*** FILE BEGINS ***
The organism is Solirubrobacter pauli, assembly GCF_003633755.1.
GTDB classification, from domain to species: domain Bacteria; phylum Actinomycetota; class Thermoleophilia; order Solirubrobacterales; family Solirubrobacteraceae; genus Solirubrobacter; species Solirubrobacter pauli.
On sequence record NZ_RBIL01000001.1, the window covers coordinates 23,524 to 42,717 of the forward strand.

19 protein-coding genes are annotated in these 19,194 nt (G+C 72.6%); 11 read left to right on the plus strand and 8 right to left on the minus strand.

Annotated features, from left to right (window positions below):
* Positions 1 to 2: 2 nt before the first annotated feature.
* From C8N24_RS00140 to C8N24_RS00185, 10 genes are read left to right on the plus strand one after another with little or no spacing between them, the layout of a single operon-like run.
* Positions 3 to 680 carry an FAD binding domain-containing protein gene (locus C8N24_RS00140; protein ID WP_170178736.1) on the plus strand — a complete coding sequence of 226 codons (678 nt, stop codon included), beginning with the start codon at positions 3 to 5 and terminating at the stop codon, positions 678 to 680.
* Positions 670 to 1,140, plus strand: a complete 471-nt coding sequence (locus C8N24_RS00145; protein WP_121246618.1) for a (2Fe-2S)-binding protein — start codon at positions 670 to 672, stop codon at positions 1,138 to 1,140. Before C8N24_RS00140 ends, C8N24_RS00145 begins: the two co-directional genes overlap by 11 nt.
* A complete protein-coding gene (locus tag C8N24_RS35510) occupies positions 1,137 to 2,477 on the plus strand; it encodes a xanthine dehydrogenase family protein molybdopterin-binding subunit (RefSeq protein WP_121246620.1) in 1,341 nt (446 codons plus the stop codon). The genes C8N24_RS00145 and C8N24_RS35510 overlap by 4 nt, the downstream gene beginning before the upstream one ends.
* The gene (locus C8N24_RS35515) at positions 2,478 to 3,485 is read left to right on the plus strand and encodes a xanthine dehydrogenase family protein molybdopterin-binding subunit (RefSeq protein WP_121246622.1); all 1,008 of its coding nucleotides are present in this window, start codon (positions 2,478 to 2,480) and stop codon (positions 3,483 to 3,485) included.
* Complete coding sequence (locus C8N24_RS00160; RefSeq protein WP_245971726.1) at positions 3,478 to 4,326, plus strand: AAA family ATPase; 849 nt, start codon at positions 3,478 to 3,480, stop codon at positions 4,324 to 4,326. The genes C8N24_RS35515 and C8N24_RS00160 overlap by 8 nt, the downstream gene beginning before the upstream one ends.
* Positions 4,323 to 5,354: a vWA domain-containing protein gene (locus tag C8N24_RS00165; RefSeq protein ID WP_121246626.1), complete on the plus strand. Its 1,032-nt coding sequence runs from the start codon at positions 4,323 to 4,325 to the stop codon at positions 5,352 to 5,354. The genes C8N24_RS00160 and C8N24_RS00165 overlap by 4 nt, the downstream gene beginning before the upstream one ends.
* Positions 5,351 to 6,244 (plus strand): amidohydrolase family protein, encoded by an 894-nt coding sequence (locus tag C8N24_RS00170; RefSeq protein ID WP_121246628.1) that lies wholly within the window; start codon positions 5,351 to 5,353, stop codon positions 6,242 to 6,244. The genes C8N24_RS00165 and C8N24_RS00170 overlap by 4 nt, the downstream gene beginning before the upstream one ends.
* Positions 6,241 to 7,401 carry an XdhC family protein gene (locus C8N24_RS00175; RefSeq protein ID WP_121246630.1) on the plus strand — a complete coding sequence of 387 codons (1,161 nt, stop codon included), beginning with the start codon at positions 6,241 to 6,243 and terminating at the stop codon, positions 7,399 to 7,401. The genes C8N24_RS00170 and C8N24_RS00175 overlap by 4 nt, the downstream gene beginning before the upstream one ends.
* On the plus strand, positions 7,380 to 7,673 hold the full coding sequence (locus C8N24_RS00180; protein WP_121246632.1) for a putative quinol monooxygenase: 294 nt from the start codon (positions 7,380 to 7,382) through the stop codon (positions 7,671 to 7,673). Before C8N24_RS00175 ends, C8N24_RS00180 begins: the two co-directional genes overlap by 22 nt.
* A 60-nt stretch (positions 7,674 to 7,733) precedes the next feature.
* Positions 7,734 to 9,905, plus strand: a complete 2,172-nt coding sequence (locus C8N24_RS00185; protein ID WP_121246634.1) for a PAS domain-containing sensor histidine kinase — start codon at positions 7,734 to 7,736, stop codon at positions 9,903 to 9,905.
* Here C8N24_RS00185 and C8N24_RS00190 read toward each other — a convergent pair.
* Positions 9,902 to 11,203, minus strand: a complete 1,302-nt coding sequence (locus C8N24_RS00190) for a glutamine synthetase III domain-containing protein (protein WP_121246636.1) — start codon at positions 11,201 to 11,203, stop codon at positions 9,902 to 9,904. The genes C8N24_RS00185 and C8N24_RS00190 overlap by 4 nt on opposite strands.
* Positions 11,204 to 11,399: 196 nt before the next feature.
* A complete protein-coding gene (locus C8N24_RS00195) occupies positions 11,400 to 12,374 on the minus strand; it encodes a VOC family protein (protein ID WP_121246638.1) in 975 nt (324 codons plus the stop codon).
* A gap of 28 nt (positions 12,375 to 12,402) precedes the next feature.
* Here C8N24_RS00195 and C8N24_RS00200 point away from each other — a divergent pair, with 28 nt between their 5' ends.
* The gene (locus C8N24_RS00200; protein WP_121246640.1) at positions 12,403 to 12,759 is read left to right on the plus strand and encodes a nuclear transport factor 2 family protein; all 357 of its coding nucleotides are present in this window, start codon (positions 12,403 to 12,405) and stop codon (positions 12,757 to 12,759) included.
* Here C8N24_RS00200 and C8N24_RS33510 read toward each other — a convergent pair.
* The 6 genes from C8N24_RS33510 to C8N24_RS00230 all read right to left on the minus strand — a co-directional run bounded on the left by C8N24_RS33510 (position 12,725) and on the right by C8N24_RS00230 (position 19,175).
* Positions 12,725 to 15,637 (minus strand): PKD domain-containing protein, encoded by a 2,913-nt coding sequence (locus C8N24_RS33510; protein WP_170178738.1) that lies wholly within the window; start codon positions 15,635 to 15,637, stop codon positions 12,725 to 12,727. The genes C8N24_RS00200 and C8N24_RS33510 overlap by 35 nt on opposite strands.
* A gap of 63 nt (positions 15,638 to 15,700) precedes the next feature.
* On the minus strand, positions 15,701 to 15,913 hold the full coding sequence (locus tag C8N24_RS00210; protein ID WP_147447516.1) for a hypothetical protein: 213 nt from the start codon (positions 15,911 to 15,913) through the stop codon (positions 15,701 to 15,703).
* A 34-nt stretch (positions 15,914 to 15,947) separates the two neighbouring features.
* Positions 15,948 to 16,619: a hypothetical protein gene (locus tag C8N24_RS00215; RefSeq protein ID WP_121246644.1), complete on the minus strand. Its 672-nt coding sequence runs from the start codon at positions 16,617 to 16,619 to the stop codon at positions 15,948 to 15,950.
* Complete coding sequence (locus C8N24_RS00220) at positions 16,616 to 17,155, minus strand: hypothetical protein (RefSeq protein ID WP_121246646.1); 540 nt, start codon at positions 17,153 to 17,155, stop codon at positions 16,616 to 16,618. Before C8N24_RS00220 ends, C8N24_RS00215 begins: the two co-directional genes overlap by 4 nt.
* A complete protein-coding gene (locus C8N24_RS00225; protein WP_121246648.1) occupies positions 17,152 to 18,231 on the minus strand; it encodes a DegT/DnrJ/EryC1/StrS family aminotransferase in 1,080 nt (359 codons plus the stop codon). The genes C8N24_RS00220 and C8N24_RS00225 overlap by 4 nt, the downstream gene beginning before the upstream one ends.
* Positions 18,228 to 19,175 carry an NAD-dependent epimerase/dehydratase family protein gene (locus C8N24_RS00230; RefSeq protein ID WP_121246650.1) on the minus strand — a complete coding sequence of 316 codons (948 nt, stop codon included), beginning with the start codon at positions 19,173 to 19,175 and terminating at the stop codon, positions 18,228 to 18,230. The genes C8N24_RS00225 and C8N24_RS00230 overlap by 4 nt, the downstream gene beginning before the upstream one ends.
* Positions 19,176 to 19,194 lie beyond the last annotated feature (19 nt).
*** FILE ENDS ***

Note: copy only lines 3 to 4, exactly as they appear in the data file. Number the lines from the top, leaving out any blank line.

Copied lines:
On sequence record NZ_RBIL01000001.1, the window covers coordinates 23,524 to 42,717 of the forward strand.

19 protein-coding genes are annotated in these 19,194 nt (G+C 72.6%); 11 read left to right on the plus strand and 8 right to left on the minus strand.